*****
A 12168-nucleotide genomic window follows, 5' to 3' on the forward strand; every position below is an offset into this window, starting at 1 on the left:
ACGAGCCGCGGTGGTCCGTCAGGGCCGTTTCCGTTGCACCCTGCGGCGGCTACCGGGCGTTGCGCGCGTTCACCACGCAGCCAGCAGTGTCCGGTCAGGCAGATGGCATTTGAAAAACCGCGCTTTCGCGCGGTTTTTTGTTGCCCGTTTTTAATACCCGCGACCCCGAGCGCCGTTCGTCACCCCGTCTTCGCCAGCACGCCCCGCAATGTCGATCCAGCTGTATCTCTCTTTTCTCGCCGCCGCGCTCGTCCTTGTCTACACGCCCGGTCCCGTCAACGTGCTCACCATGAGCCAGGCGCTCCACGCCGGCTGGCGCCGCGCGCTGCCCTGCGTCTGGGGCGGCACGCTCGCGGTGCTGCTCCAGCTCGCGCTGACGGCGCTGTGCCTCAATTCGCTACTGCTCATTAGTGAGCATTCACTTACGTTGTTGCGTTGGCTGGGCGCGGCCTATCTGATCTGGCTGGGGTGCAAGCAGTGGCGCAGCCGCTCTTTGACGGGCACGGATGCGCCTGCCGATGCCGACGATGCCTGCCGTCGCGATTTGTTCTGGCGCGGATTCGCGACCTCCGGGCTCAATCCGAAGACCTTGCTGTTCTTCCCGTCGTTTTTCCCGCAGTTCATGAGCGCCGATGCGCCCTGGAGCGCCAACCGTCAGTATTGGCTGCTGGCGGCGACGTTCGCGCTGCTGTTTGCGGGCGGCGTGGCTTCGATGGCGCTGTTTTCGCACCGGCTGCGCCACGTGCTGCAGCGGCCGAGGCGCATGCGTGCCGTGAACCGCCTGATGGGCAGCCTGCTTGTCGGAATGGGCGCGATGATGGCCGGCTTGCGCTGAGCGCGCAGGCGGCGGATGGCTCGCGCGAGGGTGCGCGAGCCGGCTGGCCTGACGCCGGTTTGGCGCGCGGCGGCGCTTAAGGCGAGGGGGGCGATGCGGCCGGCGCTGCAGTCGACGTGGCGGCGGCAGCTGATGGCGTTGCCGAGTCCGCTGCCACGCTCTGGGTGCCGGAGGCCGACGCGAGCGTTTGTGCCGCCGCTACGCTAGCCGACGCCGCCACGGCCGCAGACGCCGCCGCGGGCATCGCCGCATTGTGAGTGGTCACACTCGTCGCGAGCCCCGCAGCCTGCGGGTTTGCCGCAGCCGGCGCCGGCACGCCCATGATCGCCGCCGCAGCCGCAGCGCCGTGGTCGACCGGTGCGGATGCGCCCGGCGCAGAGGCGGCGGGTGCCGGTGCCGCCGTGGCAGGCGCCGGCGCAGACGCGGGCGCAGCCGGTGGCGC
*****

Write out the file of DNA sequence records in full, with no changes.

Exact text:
A 12168-nucleotide genomic window follows, 5' to 3' on the forward strand; every position below is an offset into this window, starting at 1 on the left:
ACGAGCCGCGGTGGTCCGTCAGGGCCGTTTCCGTTGCACCCTGCGGCGGCTACCGGGCGTTGCGCGCGTTCACCACGCAGCCAGCAGTGTCCGGTCAGGCAGATGGCATTTGAAAAACCGCGCTTTCGCGCGGTTTTTTGTTGCCCGTTTTTAATACCCGCGACCCCGAGCGCCGTTCGTCACCCCGTCTTCGCCAGCACGCCCCGCAATGTCGATCCAGCTGTATCTCTCTTTTCTCGCCGCCGCGCTCGTCCTTGTCTACACGCCCGGTCCCGTCAACGTGCTCACCATGAGCCAGGCGCTCCACGCCGGCTGGCGCCGCGCGCTGCCCTGCGTCTGGGGCGGCACGCTCGCGGTGCTGCTCCAGCTCGCGCTGACGGCGCTGTGCCTCAATTCGCTACTGCTCATTAGTGAGCATTCACTTACGTTGTTGCGTTGGCTGGGCGCGGCCTATCTGATCTGGCTGGGGTGCAAGCAGTGGCGCAGCCGCTCTTTGACGGGCACGGATGCGCCTGCCGATGCCGACGATGCCTGCCGTCGCGATTTGTTCTGGCGCGGATTCGCGACCTCCGGGCTCAATCCGAAGACCTTGCTGTTCTTCCCGTCGTTTTTCCCGCAGTTCATGAGCGCCGATGCGCCCTGGAGCGCCAACCGTCAGTATTGGCTGCTGGCGGCGACGTTCGCGCTGCTGTTTGCGGGCGGCGTGGCTTCGATGGCGCTGTTTTCGCACCGGCTGCGCCACGTGCTGCAGCGGCCGAGGCGCATGCGTGCCGTGAACCGCCTGATGGGCAGCCTGCTTGTCGGAATGGGCGCGATGATGGCCGGCTTGCGCTGAGCGCGCAGGCGGCGGATGGCTCGCGCGAGGGTGCGCGAGCCGGCTGGCCTGACGCCGGTTTGGCGCGCGGCGGCGCTTAAGGCGAGGGGGGCGATGCGGCCGGCGCTGCAGTCGACGTGGCGGCGGCAGCTGATGGCGTTGCCGAGTCCGCTGCCACGCTCTGGGTGCCGGAGGCCGACGCGAGCGTTTGTGCCGCCGCTACGCTAGCCGACGCCGCCACGGCCGCAGACGCCGCCGCGGGCATCGCCGCATTGTGAGTGGTCACACTCGTCGCGAGCCCCGCAGCCTGCGGGTTTGCCGCAGCCGGCGCCGGCACGCCCATGATCGCCGCCGCAGCCGCAGCGCCGTGGTCGACCGGTGCGGATGCGCCCGGCGCAGAGGCGGCGGGTGCCGGTGCCGCCGTGGCAGGCGCCGGCGCAGACGCGGGCGCAGCCGGTGGCGC